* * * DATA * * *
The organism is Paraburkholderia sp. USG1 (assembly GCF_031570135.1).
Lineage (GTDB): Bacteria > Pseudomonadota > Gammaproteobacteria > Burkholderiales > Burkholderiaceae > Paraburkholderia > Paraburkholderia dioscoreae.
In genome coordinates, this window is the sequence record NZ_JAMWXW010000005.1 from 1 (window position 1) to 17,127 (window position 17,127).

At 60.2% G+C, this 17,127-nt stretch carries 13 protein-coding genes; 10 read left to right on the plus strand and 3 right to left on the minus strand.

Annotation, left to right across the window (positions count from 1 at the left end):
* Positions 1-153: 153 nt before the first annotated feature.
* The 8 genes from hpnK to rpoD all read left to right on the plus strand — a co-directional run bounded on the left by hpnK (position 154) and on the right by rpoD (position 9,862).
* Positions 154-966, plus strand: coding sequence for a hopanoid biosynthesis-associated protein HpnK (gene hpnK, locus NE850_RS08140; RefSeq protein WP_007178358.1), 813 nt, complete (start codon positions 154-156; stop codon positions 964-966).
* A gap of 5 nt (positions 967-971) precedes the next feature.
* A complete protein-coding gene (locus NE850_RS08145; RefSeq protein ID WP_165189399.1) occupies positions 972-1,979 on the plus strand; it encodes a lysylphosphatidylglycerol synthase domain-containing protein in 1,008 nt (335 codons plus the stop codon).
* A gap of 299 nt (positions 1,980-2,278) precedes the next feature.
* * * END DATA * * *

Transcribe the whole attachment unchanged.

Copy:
The organism is Paraburkholderia sp. USG1 (assembly GCF_031570135.1).
Lineage (GTDB): Bacteria > Pseudomonadota > Gammaproteobacteria > Burkholderiales > Burkholderiaceae > Paraburkholderia > Paraburkholderia dioscoreae.
In genome coordinates, this window is the sequence record NZ_JAMWXW010000005.1 from 1 (window position 1) to 17,127 (window position 17,127).

At 60.2% G+C, this 17,127-nt stretch carries 13 protein-coding genes; 10 read left to right on the plus strand and 3 right to left on the minus strand.

Annotation, left to right across the window (positions count from 1 at the left end):
* Positions 1-153: 153 nt before the first annotated feature.
* The 8 genes from hpnK to rpoD all read left to right on the plus strand — a co-directional run bounded on the left by hpnK (position 154) and on the right by rpoD (position 9,862).
* Positions 154-966, plus strand: coding sequence for a hopanoid biosynthesis-associated protein HpnK (gene hpnK, locus NE850_RS08140; RefSeq protein WP_007178358.1), 813 nt, complete (start codon positions 154-156; stop codon positions 964-966).
* A gap of 5 nt (positions 967-971) precedes the next feature.
* A complete protein-coding gene (locus NE850_RS08145; RefSeq protein ID WP_165189399.1) occupies positions 972-1,979 on the plus strand; it encodes a lysylphosphatidylglycerol synthase domain-containing protein in 1,008 nt (335 codons plus the stop codon).
* A gap of 299 nt (positions 1,980-2,278) precedes the next feature.